Comment: CWA suggests in its comments that the consistency update may conflict with regulations currently being developed by the Minerals Management Service (“MMS”) pursuant to the Energy Policy Act of 2005 (Pub. L. 109-58, codified in relevant part at 43 U.S.C. 1337(p)). CWA expresses general concern with the prospect of inconsistent regulatory actions and comments that the consistency update should be treated as a “significant regulatory action” under Executive Order 12866 (58 FR 51735) and a “significant energy action” under Executive Order 13211 (66 FR 28355).
Response: EPA has considered the potential for the consistency update to conflict with the actions of MMS and determined that the consistency update does not meet the definition of significant regulatory action under section 3 of Executive Order 12866 because it is not likely to “[c]reate a serious inconsistency or otherwise interfere with an action taken or planned by another agency.”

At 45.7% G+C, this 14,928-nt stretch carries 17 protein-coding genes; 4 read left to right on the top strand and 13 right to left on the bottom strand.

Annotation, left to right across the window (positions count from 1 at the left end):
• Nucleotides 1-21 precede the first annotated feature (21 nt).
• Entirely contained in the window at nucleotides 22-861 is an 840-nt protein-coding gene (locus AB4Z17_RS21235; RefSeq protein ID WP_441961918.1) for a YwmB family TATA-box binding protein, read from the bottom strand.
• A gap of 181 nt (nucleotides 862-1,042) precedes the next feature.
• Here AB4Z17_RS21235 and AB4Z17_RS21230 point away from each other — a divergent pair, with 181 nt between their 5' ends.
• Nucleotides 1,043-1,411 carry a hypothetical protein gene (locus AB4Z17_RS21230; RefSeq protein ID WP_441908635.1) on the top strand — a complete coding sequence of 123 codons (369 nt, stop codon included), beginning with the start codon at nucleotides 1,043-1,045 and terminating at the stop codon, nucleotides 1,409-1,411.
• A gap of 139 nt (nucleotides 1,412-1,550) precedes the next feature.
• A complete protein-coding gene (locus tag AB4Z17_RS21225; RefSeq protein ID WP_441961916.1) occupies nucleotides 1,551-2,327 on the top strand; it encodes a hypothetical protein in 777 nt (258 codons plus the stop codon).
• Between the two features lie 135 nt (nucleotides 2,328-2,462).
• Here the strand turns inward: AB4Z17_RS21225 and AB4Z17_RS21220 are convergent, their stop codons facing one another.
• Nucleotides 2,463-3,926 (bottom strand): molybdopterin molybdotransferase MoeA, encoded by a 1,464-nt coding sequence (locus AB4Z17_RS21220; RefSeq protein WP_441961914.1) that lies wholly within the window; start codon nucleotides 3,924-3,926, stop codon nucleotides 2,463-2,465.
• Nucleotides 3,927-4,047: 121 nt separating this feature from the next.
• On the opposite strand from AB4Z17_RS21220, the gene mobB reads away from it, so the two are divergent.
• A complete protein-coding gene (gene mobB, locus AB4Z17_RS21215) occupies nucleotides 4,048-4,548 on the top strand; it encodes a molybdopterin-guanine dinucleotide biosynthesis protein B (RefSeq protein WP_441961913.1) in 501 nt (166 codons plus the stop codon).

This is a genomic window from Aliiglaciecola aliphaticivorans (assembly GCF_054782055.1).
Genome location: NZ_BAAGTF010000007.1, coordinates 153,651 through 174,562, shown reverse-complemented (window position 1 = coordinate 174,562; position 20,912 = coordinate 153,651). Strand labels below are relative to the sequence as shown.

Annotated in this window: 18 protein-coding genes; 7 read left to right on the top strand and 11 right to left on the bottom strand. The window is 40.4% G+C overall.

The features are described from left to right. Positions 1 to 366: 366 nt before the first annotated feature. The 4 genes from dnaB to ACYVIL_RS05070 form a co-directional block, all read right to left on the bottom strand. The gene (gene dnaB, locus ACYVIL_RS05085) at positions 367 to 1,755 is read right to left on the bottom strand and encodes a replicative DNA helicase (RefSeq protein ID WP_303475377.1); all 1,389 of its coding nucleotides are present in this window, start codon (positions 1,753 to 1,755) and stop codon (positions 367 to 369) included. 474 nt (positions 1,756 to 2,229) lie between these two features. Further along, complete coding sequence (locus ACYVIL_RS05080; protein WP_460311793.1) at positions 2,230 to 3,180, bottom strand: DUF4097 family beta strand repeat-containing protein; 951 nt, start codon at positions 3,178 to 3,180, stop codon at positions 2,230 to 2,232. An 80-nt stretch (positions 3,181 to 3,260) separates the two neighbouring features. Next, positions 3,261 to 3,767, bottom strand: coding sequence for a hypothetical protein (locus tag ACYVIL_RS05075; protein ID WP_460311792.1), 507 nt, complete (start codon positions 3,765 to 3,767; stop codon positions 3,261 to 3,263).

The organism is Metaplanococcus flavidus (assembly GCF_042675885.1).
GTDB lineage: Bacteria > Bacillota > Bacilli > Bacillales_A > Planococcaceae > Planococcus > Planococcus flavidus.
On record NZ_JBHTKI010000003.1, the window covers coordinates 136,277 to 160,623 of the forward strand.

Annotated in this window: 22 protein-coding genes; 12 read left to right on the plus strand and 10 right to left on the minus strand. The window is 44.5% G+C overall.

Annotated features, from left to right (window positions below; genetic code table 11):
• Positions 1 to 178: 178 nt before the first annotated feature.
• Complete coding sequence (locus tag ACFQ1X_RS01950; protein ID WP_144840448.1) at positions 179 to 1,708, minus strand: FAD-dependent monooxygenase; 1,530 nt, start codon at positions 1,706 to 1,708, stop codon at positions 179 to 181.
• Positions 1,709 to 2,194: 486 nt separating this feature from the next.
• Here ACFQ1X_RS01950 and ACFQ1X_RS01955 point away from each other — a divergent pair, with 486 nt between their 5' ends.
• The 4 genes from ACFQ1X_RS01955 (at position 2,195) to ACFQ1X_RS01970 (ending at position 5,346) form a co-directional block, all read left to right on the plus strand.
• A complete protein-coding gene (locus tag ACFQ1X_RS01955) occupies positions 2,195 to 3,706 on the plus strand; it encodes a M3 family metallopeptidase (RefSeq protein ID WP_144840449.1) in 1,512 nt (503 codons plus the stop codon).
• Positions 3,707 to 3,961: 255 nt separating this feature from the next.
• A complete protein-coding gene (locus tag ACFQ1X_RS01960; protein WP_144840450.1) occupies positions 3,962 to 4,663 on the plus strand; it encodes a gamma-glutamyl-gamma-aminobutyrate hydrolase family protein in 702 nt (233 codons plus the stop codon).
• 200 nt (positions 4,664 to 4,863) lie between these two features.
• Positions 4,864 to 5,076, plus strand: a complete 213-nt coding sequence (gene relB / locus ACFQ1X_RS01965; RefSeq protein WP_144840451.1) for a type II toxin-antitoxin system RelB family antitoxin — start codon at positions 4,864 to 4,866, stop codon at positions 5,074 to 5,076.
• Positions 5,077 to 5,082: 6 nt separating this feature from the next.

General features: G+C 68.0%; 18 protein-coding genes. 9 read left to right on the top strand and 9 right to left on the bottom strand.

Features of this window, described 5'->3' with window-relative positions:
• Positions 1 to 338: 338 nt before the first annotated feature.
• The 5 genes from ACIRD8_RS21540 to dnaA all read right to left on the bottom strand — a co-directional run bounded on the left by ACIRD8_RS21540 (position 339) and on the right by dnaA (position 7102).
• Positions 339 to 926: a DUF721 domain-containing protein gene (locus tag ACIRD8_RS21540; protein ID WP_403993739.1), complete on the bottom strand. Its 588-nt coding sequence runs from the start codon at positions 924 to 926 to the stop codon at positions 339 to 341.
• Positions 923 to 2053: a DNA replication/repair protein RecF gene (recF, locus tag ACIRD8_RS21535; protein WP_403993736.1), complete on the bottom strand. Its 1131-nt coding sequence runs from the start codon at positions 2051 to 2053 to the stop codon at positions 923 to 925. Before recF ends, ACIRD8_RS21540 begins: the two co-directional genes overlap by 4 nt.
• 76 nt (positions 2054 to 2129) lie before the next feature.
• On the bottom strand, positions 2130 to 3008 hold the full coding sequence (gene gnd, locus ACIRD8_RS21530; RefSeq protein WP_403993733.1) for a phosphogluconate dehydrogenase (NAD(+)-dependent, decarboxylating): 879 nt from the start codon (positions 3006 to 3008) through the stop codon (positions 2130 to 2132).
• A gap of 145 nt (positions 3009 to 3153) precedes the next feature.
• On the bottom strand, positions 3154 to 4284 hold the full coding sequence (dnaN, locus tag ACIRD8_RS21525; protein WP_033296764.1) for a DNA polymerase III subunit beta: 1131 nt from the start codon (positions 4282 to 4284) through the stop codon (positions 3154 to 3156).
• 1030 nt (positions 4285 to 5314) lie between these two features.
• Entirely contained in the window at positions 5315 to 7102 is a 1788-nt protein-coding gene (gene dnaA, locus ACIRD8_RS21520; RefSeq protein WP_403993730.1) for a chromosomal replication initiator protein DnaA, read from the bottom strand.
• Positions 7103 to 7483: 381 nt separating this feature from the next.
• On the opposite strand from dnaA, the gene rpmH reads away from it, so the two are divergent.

The consistency update simply updates the existing requirements for controlling air pollution from OCS sources to make them consistent with rules in the corresponding onshore areas as specifically required by section 328 of the Act. This action is not discretionary on the part of EPA. The authority of MMS to regulate leases, easements, or rights-of-way on the outer continental shelf that “produce or support [the] production, transportation, or transmission of energy from sources other than oil or natural gas” under the Energy Policy Act of 2005 does not present a conflict. See 43 U.S.C. 1337(p)(1)(C). The Energy Policy Act explicitly states that “[n]othing in this subsection displaces, supersedes, limits, or modifies the jurisdiction, responsibility, or authority of any Federal or State agency under any other Federal law.” 43 U.S.C. 1337(p)(9). As EPA is required by the Clean Air Act to issue the consistency update, the consistency update is enacted under an authority not displaced by the authority granted to the MMS and no actual conflict will occur.